Skip to comments.Cardinal Ratzinger Discovers America
Posted on 12/12/2004 8:54:32 AM PST by Land of the Irish
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John Rao, Ph.D.
REMNANT COLUMNIST, New York
Cardinal Ratzinger has discovered America. Troubled by the total secularization of European lifereflected, most recently, in the battles over European unification and the continental chorus of criticism accompanying Professor Rocco Buttigliones reiteration of the Churchs teaching on homosexualitythe cardinal now suggests that the United States may perhaps offer the better model of Church-State relations for a desacralized world. According to a November 25, 2004, report on Zenit.com, the Cardinal, responding to the secularization of Europe, made the following comments on Vatican Radio:
I think that from many points of view the American model is the better one. Europe has remained bogged down. People who did not want to belong to a state church, went to the United States and intentionally constituted a state that does not impose a church and which simply is not perceived as religiously neutral, but as a space within which religions can move and also enjoy organizational freedom without being simply relegated to the private sphere One can undoubtedly learn from the United States [and this] process by which the state makes room for religion, which is not imposed, but which, thanks to the state, lives, exists and has a public creative force. It certainly is a positive way.
This, of course, was the position of the Americanists of the 1890s, who argued that things spiritual thrived in the United States to a degree that Europeans, passive and obedient to their manipulative governments, could never match. Cardinal Ratzinger has apparently arrived at a similar judgment in typical contemporary Catholic fashion: much later than everybody else, and naively uncritical.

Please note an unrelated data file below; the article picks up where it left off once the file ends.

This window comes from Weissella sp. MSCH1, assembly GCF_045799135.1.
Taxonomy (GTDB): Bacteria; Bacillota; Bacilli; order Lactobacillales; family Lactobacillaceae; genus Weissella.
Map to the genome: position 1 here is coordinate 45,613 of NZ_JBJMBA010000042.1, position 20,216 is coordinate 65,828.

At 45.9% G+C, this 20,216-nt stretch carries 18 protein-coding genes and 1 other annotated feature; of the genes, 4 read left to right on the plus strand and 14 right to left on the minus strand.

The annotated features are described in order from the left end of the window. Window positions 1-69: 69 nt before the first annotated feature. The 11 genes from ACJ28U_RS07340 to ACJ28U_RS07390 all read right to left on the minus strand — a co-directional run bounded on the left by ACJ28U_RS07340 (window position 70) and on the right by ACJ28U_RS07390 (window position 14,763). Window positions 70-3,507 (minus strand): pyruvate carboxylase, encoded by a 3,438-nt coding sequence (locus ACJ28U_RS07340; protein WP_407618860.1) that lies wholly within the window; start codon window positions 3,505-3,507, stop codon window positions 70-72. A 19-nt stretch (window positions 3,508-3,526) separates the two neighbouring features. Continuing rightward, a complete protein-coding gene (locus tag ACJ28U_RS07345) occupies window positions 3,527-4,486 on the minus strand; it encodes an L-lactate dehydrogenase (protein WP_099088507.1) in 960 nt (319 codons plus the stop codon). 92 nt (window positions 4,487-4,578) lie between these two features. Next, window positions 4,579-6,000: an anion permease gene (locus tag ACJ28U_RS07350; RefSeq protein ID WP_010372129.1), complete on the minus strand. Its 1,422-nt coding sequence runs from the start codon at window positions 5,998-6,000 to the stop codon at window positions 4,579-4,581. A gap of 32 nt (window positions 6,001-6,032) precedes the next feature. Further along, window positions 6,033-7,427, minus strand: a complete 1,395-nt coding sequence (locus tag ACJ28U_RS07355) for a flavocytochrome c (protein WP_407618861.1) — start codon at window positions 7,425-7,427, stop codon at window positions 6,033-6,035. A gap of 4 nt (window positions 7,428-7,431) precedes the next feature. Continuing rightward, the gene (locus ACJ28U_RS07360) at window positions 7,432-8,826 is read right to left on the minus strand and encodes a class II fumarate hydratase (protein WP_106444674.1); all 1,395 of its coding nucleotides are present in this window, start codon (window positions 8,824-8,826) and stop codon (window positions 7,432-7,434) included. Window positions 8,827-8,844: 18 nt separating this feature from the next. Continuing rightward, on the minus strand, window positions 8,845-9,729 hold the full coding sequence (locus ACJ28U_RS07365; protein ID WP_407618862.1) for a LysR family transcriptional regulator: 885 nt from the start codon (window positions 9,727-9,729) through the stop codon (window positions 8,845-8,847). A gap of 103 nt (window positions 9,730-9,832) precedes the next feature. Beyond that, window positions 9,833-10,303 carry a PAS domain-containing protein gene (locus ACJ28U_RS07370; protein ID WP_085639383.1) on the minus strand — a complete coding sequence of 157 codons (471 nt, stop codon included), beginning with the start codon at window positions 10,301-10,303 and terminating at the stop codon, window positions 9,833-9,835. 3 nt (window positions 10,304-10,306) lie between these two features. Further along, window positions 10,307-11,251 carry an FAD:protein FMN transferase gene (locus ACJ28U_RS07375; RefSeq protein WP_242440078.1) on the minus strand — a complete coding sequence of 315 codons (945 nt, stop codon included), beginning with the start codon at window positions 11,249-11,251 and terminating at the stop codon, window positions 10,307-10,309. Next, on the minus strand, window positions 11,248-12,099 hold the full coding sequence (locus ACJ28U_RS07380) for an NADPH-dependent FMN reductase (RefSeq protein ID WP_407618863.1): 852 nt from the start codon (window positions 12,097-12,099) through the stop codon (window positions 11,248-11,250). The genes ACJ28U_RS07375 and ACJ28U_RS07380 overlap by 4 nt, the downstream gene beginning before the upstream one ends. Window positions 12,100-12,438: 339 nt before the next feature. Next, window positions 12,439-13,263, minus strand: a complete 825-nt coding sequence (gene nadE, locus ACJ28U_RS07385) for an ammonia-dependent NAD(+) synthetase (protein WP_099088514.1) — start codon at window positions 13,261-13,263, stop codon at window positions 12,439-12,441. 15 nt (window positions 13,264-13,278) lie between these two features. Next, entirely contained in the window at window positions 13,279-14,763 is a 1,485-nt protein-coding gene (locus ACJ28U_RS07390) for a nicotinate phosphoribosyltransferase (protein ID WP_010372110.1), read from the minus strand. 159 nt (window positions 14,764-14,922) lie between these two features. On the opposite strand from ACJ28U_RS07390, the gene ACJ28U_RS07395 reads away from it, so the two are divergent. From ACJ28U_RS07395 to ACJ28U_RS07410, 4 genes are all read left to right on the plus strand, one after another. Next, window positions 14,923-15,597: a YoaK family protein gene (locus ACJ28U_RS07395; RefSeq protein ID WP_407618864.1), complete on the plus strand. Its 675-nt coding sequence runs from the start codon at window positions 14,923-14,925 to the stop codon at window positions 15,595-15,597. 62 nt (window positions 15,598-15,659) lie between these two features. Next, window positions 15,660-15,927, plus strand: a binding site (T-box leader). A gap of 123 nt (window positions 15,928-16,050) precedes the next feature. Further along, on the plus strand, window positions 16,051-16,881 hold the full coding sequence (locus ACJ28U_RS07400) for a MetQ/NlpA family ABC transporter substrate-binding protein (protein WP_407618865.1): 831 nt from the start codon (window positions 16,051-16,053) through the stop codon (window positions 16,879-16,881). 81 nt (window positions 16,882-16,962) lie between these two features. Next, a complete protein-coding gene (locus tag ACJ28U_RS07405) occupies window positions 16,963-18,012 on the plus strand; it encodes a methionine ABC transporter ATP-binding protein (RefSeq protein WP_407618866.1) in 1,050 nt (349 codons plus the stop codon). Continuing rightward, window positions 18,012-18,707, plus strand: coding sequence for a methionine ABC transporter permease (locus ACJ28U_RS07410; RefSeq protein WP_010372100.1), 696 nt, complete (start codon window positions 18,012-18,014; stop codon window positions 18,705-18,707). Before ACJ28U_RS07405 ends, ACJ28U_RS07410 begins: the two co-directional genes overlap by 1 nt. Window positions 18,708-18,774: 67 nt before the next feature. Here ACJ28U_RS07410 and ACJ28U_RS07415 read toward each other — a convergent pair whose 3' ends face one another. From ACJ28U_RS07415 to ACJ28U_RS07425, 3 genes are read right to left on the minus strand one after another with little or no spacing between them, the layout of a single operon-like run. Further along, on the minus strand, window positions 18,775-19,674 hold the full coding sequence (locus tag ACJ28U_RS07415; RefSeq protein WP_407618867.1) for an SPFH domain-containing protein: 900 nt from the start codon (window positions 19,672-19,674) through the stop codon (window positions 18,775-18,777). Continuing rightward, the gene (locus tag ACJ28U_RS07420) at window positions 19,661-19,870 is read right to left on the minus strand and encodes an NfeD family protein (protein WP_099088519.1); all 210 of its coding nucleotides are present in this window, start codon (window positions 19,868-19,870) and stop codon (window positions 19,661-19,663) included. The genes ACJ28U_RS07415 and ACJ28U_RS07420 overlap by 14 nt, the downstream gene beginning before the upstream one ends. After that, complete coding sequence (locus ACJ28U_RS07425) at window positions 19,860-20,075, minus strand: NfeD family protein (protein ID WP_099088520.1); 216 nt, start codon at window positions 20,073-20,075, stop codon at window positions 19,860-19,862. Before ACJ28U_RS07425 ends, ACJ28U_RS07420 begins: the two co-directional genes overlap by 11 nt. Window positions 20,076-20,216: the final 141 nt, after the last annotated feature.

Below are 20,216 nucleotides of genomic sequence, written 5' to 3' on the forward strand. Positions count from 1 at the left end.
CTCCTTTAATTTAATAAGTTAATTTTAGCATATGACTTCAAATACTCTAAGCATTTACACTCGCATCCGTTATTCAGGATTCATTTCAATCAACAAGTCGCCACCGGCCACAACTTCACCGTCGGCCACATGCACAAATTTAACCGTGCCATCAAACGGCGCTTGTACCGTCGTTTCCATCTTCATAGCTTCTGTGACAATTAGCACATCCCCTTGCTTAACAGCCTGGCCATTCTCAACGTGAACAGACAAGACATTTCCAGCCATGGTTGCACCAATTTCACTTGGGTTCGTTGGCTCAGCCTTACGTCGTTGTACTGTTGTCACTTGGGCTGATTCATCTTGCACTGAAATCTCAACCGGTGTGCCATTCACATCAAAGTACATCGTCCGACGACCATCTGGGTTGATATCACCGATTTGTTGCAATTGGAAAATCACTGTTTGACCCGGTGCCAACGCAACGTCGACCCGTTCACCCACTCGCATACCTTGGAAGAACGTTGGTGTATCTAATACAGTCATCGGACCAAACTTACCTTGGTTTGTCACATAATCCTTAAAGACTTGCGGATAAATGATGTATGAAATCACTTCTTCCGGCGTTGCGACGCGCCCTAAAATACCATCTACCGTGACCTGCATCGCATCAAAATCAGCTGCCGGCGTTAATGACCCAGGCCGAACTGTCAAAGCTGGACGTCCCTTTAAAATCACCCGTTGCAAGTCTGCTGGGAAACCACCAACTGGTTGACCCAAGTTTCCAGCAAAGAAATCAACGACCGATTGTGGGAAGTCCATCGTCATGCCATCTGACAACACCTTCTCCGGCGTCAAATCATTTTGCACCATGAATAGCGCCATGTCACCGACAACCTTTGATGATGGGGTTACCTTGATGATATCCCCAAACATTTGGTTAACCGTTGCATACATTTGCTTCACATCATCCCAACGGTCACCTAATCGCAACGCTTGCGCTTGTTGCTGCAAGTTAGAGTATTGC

It seems to be the fate of the post-conciliar Church to take up the banner of erroneous causes just as their poisons are beginning to become somewhat clearer to the rest of the outside world. I hope that His Eminence has been misquoted. If not, I pray that a deeper study of the system in the United States will reveal to him just how much the so-called religious character of America is, at best, heretical, and, at worst, a spiritualized secularism emerging from errors inherent in Protestant thought.
One still hears the argument that the threat of Americanism was exaggerated at the time of Leo XIIIs encyclicals against it, and that, in any case, it disappeared shortly thereafter. Certainly many people in Rome as well as the United States wanted to make believe this was the case, using the Modernist crisis, and undoubted American loyalty to the Papacy throughout it, as proof positive of the countrys orthodoxy. But the crises warned against by St. Pius Xs pontificate precisely involve the sort of philosophical, theological, and exegetical issues that Americanism sweeps aside as a horrendous waste of time and energy. Modernisms intellectual character stood in the way of the Yankee pragmatism that simply wanted to get the job done without worrying about anything as fruitlessly divisive as unpaid thought. It was part and parcel of all that pretentious European cultural hoo-ha responsible for the Old Worlds ideologies, revolutions, wars, and bad plumbing. Americans could recite the Creed and memorize catechisms better and in larger numbers than anywhere else. Confident in their orthodoxy and the Catholic-friendly character of their political and social system, they could move on to devote themselves to the practical realities of daily life. Criticisms of what the practical life might actually mean in the long run could be disregarded as unpatriotic, communist, and useless for short or long-term fund raising.